The Robinson Curriculum strongly recommends operating your home school for 5-6 hours per day, 6 days per week, for a minimum of ten months per year. Today, we hew closely to that schedule. But it hasn’t always been that way!
This schedule is rigorous. It only works if I am at my best to enforce it each day. It insists that I more or less keep the same schedule in order to keep the boys on it as well. Last year, as I began to take over responsibility for the school from my wife, I tried all sorts of different schedules and none of them worked very well. I learned a few things in this process.
Consistency is key. The boys had whiplash from my constant jiggering with their schedules. I struggled to keep track of what was going on from week to week because all my carefully crafted charts and records from the last system no longer worked with the new system. I wanted the optimal schedule and so I continued to change things up until I found it. I would have been better served to pick something less than optimal and stick with it. Of course, the best thing would have been to take the advice of those who have gone before me and just enact the schedule our curriculum recommended! Life lessons…
Six days shalt thou labor. This biblical standard really works! It is effective for one simple reason: A two-day break every week is like a mini-vacation for the brain, and it takes time for the mind to get back in the game after such a long time away. When we did five-day weeks, we’d spend a good chunk of the first day back getting back in gear. Or worse, the first day’s work would be of such poor quality that it would need to be repeated on the following day. It felt like a constant uphill battle to make any progress at all. I am not sure how traditional schools deal with this issue! It must be very frustrating for teachers. We have found that a one-day break does not seem to have these same drawbacks. Looks like God knew what he was talking about when he set that all up!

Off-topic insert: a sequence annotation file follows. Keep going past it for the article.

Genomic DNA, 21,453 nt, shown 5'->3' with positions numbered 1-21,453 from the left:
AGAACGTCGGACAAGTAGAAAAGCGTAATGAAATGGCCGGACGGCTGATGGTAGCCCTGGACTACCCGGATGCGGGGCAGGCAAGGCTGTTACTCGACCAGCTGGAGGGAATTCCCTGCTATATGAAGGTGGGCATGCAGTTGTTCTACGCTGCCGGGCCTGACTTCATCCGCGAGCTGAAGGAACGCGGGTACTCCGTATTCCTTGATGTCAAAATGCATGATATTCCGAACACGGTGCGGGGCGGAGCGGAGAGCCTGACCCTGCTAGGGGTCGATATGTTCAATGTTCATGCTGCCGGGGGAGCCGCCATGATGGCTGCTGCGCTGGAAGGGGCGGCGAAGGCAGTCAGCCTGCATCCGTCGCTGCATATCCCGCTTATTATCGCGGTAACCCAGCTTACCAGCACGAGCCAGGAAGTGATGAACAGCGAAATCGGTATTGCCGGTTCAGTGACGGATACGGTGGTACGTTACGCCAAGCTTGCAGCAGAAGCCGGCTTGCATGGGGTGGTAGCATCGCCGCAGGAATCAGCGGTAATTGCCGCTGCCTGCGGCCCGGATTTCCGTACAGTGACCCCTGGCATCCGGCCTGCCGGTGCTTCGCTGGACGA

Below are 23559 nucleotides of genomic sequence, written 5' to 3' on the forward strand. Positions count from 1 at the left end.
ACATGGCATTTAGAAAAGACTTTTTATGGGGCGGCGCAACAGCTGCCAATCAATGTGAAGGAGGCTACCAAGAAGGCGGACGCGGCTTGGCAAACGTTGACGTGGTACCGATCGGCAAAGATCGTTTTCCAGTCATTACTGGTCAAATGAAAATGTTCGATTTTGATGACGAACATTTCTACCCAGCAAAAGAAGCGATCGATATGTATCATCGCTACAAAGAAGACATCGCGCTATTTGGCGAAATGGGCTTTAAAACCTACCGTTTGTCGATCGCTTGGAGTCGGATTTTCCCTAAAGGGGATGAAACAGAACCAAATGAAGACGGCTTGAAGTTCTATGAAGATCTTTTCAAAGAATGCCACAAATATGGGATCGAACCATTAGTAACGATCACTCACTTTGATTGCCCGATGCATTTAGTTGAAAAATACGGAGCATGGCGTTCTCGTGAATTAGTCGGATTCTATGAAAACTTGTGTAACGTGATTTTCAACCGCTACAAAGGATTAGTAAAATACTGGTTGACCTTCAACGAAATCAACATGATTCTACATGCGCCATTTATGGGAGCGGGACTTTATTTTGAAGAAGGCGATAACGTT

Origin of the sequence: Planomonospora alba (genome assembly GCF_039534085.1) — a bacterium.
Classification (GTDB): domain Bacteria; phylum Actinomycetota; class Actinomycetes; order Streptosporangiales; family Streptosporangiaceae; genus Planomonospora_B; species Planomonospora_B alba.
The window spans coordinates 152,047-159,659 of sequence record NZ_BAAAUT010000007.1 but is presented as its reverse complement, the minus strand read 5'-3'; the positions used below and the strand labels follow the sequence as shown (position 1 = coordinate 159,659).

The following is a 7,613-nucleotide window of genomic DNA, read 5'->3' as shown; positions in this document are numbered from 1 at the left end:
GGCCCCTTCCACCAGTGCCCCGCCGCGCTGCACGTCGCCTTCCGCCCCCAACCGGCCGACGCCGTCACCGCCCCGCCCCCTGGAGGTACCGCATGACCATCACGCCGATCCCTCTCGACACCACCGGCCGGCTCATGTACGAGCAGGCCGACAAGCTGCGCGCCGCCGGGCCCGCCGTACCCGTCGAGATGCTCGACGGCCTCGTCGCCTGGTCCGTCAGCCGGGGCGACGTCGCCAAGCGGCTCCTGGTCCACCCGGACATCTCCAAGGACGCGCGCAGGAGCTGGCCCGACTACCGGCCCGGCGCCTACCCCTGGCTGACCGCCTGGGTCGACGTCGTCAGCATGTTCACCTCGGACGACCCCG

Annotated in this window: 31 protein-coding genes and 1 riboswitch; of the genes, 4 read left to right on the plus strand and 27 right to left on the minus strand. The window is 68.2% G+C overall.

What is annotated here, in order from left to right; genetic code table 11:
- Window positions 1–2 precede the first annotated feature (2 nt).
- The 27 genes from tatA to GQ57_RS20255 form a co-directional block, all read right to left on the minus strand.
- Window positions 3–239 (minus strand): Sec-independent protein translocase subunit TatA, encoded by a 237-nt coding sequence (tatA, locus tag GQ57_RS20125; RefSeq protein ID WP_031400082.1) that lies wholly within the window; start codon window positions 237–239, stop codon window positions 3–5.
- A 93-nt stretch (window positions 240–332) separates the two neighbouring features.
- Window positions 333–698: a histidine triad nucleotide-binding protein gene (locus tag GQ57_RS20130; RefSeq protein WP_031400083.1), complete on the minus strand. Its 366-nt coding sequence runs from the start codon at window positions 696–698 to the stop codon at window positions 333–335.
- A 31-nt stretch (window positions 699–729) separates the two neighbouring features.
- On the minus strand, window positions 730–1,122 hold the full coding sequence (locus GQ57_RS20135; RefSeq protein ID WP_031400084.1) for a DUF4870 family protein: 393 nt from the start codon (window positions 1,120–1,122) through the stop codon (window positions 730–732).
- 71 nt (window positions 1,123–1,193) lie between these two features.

Start with the hard stuff. We do math first, then writing, then reading. Not sure if it’s genetic, but we’re all good readers, fair writers, and poor mathematicians. Actually, we’re decent at math, but it doesn’t come easily to any of us. So, we start with math, so that our very best effort can be applied to our very hardest problems. Note: This works in life outside of school, too.
For anyone interested, here’s a link to our Home School Standard Operating Procedure document.